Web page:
Canadian snowbirds landing in U.S. border towns to avoid quarantine hotels
TORONTO -- With warmer weather approaching, snowbirds are flocking back to Canada and some of them are finding ways to avoid spending three days in a government-mandated quarantine hotel.
Business is booming for car services in American border towns where Canadian snowbirds are arriving to be driven across the border to their front doors.
“Triple, probably quadruple the amount of calls, it’s crazy. The phones are ringing off the hook,” Tony Moore, owner and president of Buffalo Black Car Service in Buffalo, N.Y., told CTVNews.ca in a phone interview on Monday.
“We’re taking people straight to Toronto, right to their house,” he added.
He said that Canadians coming through aren’t happy about the restrictions on people flying into the country.
“They told us they're not really happy with it, they've heard horror stories about staying at the hotel,” he said. “They’d definitely rather pay the price of US$350 for us to take them up there.”
As for his drivers, most of them have been vaccinated as essential workers and are regularly tested, so they’re not too worried about driving Canadians home.
“They wear masks the whole time, and we also have purchased very expensive, nice partitions to put up between the passengers and the driver,” he said.
All in all it’s about a five-hour round trip for his drivers who, once in Canada, won’t step out of their vehicles.
“We have to have a full tank of gas, that way the driver doesn't have to stop anywhere. They go directly from the airport in Buffalo, directly to the border,” said Moore. “We test the clients in the backseat, and then take them, the driver never gets out of their car, directly to their home.”
Once home in Canada, passengers are to get their own bags from the car so the driver can remain in the vehicle the entire duration of the trip, he added.
He said that a lot of the Canadians using his service aren’t happy with the way the pandemic is being handled in Canada.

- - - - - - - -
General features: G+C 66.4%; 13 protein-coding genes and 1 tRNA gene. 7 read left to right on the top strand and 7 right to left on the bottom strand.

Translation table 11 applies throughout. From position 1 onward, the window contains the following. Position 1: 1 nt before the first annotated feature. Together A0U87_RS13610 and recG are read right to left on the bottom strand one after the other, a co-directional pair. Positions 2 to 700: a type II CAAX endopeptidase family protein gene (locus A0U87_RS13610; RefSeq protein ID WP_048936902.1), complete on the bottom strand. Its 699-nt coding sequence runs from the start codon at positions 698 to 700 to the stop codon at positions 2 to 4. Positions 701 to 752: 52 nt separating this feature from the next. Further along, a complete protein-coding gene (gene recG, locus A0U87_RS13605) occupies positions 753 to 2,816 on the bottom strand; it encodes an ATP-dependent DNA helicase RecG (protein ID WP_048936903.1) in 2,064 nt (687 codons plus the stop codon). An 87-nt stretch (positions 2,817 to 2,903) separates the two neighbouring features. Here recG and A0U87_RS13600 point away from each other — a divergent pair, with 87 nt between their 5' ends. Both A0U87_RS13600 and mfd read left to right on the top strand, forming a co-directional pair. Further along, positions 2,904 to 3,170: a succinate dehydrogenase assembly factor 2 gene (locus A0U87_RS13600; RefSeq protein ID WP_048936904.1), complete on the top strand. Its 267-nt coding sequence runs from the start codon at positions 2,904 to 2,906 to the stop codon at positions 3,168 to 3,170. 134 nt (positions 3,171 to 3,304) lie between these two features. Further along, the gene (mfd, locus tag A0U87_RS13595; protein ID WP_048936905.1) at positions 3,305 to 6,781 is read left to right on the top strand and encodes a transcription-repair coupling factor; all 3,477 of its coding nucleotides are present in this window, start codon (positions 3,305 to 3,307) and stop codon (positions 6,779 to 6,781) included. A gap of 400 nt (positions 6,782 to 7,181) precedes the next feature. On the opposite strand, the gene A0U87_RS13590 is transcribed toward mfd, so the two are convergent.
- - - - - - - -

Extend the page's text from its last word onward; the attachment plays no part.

“They’re complaining a lot about the leadership, or the lack of leadership in Canada,” he said. “They’re not happy with that.”
For the Canadians who opt to take the long way home aren’t necessarily doing it to skip out on the hotel bill.
“Cost is less a factor than exposure to germs in an enclosed hotel environment,” Laura Lawrence told CTVNews.ca in an email.
Lawrence and her husband have spent the last four months in the Turks and Caicos Islands, and trying to get back to Canada hasn’t been a simple task. They’ve already spent $1,800 on a room at a quarantine hotel in Toronto before changing their plans.
“We decided to rebook our flight, direct to Buffalo and enter Canada by car - thus losing money on our booked - non-refundable hotel,” she added.
Lawrence said both she and her husband were fully vaccinated in Turks and Caicos.
Even flying into Buffalo and booking a car service hasn’t simplified their travel plans. After landing in the U.S., they will have to have another PCR test and await results before taking a car service home.
“So in brief we will need to stay overnight in Buffalo while having taken another COVID test in a Buffalo Niagara International Airport Kiosk centre, wait 24 hours for the test results and then take the car service over the border,” she said.
For the Lawrences, this is still preferable to a stay in a quarantine hotel, where they worry COVID-19 might spread.
While there haven’t been reports of this happening in any Canadian quarantine hotels, one such facility in Australia had a B.1.1.7 variant outbreak earlier this year.